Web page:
The device section contains the actual driver used ( Radeon in this case ) and is the crucial for the video to work. Look up the proper driver for your video card.

  • Example 4: The display size and color depth section of xorg.conf
    Section "Screen"
    Identifier "Screen0"
    Device "Videocard0"
    Monitor "Monitor0"
    DefaultDepth 16
    SubSection "Display"
    Viewport 0 0
    Depth 16
    Modes "1280x1024"
    EndSubSection
    SubSection "Display"
    Viewport 0 0
    Depth 24
    "1400x1050"
    EndSubSection
    EndSection


    The screen section contains the resolution modes and color depth. The depth is usually 16bit or 24bit (which is 2^16 colors or 2^24 colors). Each depth has it's own Display subsection. The Defualt depth uses the display for that depth. In this example, the default is 16bit color and using the modes which starts with 1280x1024.


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Using the system-config-network utility


This is the GUI of the network configuration tool, supporting Ethernet, Wireless, TokenRing, ADSL, ISDN and PPP.

To install the tool use the add remove applications utilities. If the system is connected to a "yum" channel, you can install the from the command line with " yum -y install system-config-network " command.

Using the tool


Simply run the command from the terminal session.

[quickm@duvel]$ system-config-network &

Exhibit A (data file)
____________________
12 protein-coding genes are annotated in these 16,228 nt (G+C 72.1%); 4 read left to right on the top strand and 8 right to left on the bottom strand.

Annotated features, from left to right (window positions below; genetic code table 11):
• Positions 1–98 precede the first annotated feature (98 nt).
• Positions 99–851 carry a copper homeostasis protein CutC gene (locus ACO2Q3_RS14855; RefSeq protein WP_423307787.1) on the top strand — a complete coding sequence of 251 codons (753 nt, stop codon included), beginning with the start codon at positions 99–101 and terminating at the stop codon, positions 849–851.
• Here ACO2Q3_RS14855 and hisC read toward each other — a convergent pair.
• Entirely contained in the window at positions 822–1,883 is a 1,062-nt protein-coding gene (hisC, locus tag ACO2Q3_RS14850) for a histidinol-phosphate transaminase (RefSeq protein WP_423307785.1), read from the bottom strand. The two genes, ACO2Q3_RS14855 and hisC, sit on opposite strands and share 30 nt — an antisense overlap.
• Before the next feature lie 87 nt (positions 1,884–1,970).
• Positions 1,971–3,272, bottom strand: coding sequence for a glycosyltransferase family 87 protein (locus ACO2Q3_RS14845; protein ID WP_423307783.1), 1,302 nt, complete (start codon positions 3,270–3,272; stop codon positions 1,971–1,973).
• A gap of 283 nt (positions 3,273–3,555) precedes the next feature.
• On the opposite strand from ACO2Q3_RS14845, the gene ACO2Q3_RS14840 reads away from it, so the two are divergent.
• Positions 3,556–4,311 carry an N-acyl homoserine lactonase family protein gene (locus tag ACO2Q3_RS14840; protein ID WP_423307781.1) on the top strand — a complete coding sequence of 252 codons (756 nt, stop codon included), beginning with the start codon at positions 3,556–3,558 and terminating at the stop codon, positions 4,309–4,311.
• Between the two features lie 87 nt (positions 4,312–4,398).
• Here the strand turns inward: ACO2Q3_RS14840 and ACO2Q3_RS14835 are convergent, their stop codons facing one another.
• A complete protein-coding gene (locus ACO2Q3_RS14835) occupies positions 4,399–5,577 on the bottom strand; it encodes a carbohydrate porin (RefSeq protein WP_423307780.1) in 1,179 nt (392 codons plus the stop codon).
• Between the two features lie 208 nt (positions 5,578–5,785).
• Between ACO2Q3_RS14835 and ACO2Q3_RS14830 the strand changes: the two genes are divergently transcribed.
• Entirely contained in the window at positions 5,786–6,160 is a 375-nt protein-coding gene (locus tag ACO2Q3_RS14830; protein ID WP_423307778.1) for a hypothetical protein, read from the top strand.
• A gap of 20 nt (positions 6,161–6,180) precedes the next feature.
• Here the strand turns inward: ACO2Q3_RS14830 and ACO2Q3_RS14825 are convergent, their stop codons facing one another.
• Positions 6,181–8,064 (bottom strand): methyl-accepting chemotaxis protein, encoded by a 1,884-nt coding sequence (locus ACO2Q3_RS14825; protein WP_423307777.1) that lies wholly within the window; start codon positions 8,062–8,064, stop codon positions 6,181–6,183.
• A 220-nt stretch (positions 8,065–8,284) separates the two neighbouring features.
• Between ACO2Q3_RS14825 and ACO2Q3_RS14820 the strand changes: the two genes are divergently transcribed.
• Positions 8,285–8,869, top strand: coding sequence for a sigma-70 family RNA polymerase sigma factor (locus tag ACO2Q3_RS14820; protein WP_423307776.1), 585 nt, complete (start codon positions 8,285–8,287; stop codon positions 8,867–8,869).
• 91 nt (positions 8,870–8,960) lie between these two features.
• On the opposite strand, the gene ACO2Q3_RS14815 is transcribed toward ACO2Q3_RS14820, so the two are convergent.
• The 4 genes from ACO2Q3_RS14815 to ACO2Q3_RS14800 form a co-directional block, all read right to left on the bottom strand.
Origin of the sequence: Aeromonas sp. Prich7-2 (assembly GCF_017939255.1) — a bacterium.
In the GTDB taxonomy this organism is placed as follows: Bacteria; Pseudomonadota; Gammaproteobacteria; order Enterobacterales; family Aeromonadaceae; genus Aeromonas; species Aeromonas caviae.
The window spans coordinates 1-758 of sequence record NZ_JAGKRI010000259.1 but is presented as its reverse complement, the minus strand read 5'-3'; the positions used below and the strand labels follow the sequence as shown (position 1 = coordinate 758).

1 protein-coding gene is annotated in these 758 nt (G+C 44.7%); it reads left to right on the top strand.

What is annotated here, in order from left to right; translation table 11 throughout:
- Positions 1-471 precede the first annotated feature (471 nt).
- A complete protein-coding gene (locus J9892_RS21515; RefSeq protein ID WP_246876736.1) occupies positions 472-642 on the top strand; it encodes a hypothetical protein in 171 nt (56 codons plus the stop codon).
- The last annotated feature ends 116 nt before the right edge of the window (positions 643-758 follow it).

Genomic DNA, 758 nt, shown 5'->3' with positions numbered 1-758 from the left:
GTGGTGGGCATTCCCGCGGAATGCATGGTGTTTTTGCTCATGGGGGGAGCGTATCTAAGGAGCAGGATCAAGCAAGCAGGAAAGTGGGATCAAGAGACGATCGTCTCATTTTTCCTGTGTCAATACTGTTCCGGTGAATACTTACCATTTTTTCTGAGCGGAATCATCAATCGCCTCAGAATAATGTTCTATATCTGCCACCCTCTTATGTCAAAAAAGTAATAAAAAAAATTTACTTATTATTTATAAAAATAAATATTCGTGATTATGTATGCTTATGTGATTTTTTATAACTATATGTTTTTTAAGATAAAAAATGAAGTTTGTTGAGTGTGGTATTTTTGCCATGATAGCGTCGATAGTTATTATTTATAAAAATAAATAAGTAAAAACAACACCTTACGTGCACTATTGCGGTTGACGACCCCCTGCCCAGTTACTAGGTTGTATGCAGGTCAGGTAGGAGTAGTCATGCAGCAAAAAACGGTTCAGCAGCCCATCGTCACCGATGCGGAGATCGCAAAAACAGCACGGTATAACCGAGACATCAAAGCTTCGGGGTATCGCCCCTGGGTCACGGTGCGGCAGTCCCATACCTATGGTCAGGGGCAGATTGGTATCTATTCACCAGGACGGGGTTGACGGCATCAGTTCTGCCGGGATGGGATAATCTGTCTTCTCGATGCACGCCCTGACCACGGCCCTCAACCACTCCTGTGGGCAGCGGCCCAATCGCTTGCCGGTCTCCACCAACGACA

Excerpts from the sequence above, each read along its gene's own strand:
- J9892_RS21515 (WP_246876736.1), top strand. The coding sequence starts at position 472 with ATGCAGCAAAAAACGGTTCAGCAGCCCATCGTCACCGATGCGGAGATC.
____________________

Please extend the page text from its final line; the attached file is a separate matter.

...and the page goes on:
Configuration Files


redhat-config-network configures the following files:

Configuration File Description
/etc/sysconfig/network-scripts/ifcfg-* -Configuration files for each interface.
/etc/sysconfig/network -Hostname, default gateway, general configuration
/etc/sysconfig/static-routes -Static routes (if any)
/etc/hosts -the local DNS entry (which must have your hostname
/etc/resolv.conf -contains DNS info (for dhcp set dynamically)

Device config file descriptions

The ifcfg- file contains the specifics about the network device. The hostname, is it dhcp or static, what are the settings and so forth.

  • Example dhcp file:
    ifcfg-eth0
    DEVICE=eth0
    BOOTPROTO=dhcp
    DHCPCLASS=
    HWADDR=00:0D:60:F9:F9:B9
    ONBOOT=yes

The "network" file can contain gateway info, hostname, QIP info and so forth.

  • Example network file:
    network
    HOSTNAME=duvel.fishkill.ibm.com
    NETWORKING=yes
    NETWORKING_IPV6=no
    STATDARG=" -p 4000"